Chavarría, Daniel 1933-

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Chavarría, Daniel 1933-


Born 1933, in Uruguay; immigrated to Cuba, 1969.


Home—Havana, Cuba.


University of Havana, Havana, Cuba, professor of classics.


Capitán San Luis Prize (Cuba), and Aniversario de la Revolución Prize (Cuba), both for Joy; Critic Prize (Cuba), for La sexta isla; Dashiell Hammett Prize, for Allá ellos; Premio Ennio Flaiano (Italy), Premio Internacional Planeta-Joaquín Moritz (Mexico), Premio del Ministeriode Educacion y Cultura (Uruguay), and Premio de la Critica (Cuba), all for The Eye of Cybele; Critic Prize (Cuba), and Casa de las Américas Prize (Cuba), for El rojo en la pluma del loro; Edgar Award, Mystery Writers of America, 2002, for Adios muchachos.



Joy: Novella cubana de contraespionaje, Hacer (Barcelona, Spain), 1980.

(With Justo E. Vasco) Completo Cmaguey, Letras Cubanas (Havana, Cuba), 1983.

(Cowriter) Plaf, o Demasiado miedo a la vida (screenplay), 1988.

(With Justo E. Vasco) Contracandela, Edug (Guadalajara, Mexico), 1992.

Allá ellos, Joaquín Mortiz (Mexico City, Mexico), 1992.

Guía de lectura y léxicon de la novella "El ojo dindymenio," Graffiti (Montevideo, Uruguay), 1993.

El ojo dindymenio, Graffiti (Montevideo, Uruguay), 1993, published as El ojo de Cibeles, Linotipia Bolivar (Bogota, Colombia), 2000, translation by Carlos Lopez published as The Eye of Cybele, Akashic Books (New York, NY), 2002.

La sexta isla, D.F. Roca (Mexico City, Mexico), 1996.

A quel año en Madrid: Novella, Planeta (Mexico City, Mexico), 1998.

El rojo en la pluma del loro, Casa de las Américas (Havana, Cuba), 2001, translation by Peter Bush published as Tango for a Torturer, Akashic Books (New York, NY), 2007.

Adios muchachos, translated by Carlos Lopez, Akashic Books (New York, NY), 2001.

El aguacate y la virtud, Editorial Unicornio (Havana, Cuba), 2003.

Una pica en Flandes, Letras Cubanas (Havana, Cuba), 2004.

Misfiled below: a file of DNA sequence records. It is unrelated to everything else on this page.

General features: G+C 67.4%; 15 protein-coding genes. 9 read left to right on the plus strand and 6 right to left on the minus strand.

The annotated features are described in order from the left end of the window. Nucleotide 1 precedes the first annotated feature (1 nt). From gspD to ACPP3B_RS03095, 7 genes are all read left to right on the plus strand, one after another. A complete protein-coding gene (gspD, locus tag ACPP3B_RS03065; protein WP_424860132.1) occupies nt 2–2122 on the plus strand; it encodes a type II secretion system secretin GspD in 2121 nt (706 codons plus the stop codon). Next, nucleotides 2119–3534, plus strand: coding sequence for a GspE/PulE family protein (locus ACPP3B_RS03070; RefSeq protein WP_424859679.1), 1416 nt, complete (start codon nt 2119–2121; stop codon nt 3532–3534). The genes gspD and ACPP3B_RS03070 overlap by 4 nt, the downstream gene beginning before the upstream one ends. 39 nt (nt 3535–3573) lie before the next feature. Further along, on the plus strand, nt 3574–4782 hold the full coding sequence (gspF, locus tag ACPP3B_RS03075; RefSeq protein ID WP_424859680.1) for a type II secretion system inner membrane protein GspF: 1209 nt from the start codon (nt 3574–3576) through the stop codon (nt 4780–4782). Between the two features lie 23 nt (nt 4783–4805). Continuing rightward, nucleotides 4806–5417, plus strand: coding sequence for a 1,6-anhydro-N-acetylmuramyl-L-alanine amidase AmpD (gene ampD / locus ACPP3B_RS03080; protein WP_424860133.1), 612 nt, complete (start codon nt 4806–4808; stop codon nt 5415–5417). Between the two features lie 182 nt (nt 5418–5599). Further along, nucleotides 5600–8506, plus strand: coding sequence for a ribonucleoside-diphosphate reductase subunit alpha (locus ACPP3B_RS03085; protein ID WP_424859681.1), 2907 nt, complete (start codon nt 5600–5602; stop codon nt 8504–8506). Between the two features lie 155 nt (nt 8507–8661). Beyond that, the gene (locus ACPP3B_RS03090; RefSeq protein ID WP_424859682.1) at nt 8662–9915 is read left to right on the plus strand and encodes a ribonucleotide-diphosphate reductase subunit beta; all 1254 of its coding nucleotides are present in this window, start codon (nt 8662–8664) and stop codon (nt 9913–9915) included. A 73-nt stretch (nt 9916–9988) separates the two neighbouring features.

Viudas de sangre, Letras Cubanas (Havana, Cuba), 2004.

Pri apos, Letras Cubanas (Havana, Cuba), 2005.


Classical scholar Daniel Chavarría has enjoyed a distinguished academic career and renown as a novelist, garnering an Edgar Award for Adios muchachos and several international prizes for The Eye of Cybele. Chavarría considers himself a man of three nationalities: Uruguay, his birthplace; Cuba, his adoptive home; and the land of the imagination, where he has always lived. He was an avid reader of Jules Verne, Alexandre Dumas, and Mark Twain as a boy and credits them with having made a lasting impression on him. In his own novels he expresses a decided sympathy for traditional social outcasts—thieves, prostitutes, and assorted scoundrels. He rejects the magisterial aspects of the author's identity that is adopted by some writers and has stated emphatically that he opposes cultural elitism.

Adios muchachos recounts the adventures of a bicycle-riding Havana prostitute named Alicia. When Cuba falls on difficult economic times after the Soviet pullout, Alicia abandons her student life and finds a way to make money by seducing wealthy foreign men. When she meets the handsome rogue Victor, he entices her into a more dangerous situation than she could ever have imagined, with murderous results. Critics have enthusiastically described Chavarría's book as a ribald and madcap mystery populated by a group of imaginatively hustling rascals.